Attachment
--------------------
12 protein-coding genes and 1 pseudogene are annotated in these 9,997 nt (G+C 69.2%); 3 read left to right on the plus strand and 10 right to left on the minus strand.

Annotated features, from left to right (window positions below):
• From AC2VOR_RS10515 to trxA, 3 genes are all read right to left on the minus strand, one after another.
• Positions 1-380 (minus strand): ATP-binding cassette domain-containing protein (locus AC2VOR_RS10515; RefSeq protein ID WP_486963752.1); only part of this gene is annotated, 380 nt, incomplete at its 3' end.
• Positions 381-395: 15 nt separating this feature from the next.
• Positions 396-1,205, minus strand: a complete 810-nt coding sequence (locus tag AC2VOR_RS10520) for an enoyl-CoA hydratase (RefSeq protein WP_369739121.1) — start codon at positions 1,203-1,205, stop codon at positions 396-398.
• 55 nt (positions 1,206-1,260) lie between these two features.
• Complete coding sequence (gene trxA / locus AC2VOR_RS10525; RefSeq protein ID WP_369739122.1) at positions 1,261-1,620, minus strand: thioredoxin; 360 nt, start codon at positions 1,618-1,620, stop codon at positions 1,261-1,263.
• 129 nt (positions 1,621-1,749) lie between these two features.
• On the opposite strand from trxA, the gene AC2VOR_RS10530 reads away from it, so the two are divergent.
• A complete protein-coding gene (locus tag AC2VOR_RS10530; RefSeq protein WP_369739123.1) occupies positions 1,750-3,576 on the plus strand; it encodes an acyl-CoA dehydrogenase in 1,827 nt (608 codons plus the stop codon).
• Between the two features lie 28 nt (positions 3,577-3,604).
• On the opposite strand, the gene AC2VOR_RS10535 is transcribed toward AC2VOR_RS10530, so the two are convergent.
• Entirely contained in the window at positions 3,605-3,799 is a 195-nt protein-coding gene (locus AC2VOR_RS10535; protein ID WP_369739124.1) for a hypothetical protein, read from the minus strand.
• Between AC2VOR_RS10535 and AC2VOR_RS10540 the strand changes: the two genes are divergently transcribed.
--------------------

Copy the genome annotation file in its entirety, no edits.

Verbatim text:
12 protein-coding genes and 1 pseudogene are annotated in these 9,997 nt (G+C 69.2%); 3 read left to right on the plus strand and 10 right to left on the minus strand.

Annotated features, from left to right (window positions below):
• From AC2VOR_RS10515 to trxA, 3 genes are all read right to left on the minus strand, one after another.
• Positions 1-380 (minus strand): ATP-binding cassette domain-containing protein (locus AC2VOR_RS10515; RefSeq protein ID WP_486963752.1); only part of this gene is annotated, 380 nt, incomplete at its 3' end.
• Positions 381-395: 15 nt separating this feature from the next.
• Positions 396-1,205, minus strand: a complete 810-nt coding sequence (locus tag AC2VOR_RS10520) for an enoyl-CoA hydratase (RefSeq protein WP_369739121.1) — start codon at positions 1,203-1,205, stop codon at positions 396-398.
• 55 nt (positions 1,206-1,260) lie between these two features.
• Complete coding sequence (gene trxA / locus AC2VOR_RS10525; RefSeq protein ID WP_369739122.1) at positions 1,261-1,620, minus strand: thioredoxin; 360 nt, start codon at positions 1,618-1,620, stop codon at positions 1,261-1,263.
• 129 nt (positions 1,621-1,749) lie between these two features.
• On the opposite strand from trxA, the gene AC2VOR_RS10530 reads away from it, so the two are divergent.
• A complete protein-coding gene (locus tag AC2VOR_RS10530; RefSeq protein WP_369739123.1) occupies positions 1,750-3,576 on the plus strand; it encodes an acyl-CoA dehydrogenase in 1,827 nt (608 codons plus the stop codon).
• Between the two features lie 28 nt (positions 3,577-3,604).
• On the opposite strand, the gene AC2VOR_RS10535 is transcribed toward AC2VOR_RS10530, so the two are convergent.
• Entirely contained in the window at positions 3,605-3,799 is a 195-nt protein-coding gene (locus AC2VOR_RS10535; protein ID WP_369739124.1) for a hypothetical protein, read from the minus strand.
• Between AC2VOR_RS10535 and AC2VOR_RS10540 the strand changes: the two genes are divergently transcribed.